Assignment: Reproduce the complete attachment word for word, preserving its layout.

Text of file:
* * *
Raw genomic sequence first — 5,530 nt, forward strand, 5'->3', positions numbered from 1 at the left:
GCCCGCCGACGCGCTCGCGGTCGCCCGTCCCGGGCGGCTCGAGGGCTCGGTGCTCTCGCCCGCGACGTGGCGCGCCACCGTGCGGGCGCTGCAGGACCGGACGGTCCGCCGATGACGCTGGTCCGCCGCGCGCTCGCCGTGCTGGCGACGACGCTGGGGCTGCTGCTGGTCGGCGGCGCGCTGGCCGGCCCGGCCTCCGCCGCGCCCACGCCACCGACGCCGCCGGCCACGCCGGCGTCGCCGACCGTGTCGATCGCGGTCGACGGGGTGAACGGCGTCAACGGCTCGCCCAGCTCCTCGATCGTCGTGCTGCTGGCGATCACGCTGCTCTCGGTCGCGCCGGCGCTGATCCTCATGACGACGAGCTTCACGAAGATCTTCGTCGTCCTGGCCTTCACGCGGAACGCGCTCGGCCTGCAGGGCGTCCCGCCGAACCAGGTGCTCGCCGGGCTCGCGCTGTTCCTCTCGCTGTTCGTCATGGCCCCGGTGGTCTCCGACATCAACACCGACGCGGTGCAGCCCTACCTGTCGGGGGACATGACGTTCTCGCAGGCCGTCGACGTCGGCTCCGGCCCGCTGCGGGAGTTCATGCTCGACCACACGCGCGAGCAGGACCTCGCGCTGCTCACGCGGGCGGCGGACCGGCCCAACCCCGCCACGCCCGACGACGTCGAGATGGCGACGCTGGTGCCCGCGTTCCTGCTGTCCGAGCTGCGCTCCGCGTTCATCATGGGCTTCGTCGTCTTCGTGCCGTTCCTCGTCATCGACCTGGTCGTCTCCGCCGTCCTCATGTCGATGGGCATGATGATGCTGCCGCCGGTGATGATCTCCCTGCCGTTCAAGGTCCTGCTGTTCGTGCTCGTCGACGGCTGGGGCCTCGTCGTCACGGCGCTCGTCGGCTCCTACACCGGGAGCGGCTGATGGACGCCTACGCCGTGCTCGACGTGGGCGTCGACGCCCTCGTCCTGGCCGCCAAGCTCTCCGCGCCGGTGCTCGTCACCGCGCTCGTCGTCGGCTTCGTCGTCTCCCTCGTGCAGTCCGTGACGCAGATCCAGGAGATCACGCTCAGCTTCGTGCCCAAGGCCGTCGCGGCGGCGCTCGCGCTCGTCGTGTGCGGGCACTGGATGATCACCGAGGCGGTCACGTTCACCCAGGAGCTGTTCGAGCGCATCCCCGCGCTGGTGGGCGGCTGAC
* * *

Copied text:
Raw genomic sequence first — 5,530 nt, forward strand, 5'->3', positions numbered from 1 at the left:
GCCCGCCGACGCGCTCGCGGTCGCCCGTCCCGGGCGGCTCGAGGGCTCGGTGCTCTCGCCCGCGACGTGGCGCGCCACCGTGCGGGCGCTGCAGGACCGGACGGTCCGCCGATGACGCTGGTCCGCCGCGCGCTCGCCGTGCTGGCGACGACGCTGGGGCTGCTGCTGGTCGGCGGCGCGCTGGCCGGCCCGGCCTCCGCCGCGCCCACGCCACCGACGCCGCCGGCCACGCCGGCGTCGCCGACCGTGTCGATCGCGGTCGACGGGGTGAACGGCGTCAACGGCTCGCCCAGCTCCTCGATCGTCGTGCTGCTGGCGATCACGCTGCTCTCGGTCGCGCCGGCGCTGATCCTCATGACGACGAGCTTCACGAAGATCTTCGTCGTCCTGGCCTTCACGCGGAACGCGCTCGGCCTGCAGGGCGTCCCGCCGAACCAGGTGCTCGCCGGGCTCGCGCTGTTCCTCTCGCTGTTCGTCATGGCCCCGGTGGTCTCCGACATCAACACCGACGCGGTGCAGCCCTACCTGTCGGGGGACATGACGTTCTCGCAGGCCGTCGACGTCGGCTCCGGCCCGCTGCGGGAGTTCATGCTCGACCACACGCGCGAGCAGGACCTCGCGCTGCTCACGCGGGCGGCGGACCGGCCCAACCCCGCCACGCCCGACGACGTCGAGATGGCGACGCTGGTGCCCGCGTTCCTGCTGTCCGAGCTGCGCTCCGCGTTCATCATGGGCTTCGTCGTCTTCGTGCCGTTCCTCGTCATCGACCTGGTCGTCTCCGCCGTCCTCATGTCGATGGGCATGATGATGCTGCCGCCGGTGATGATCTCCCTGCCGTTCAAGGTCCTGCTGTTCGTGCTCGTCGACGGCTGGGGCCTCGTCGTCACGGCGCTCGTCGGCTCCTACACCGGGAGCGGCTGATGGACGCCTACGCCGTGCTCGACGTGGGCGTCGACGCCCTCGTCCTGGCCGCCAAGCTCTCCGCGCCGGTGCTCGTCACCGCGCTCGTCGTCGGCTTCGTCGTCTCCCTCGTGCAGTCCGTGACGCAGATCCAGGAGATCACGCTCAGCTTCGTGCCCAAGGCCGTCGCGGCGGCGCTCGCGCTCGTCGTGTGCGGGCACTGGATGATCACCGAGGCGGTCACGTTCACCCAGGAGCTGTTCGAGCGCATCCCCGCGCTGGTGGGCGGCTGAC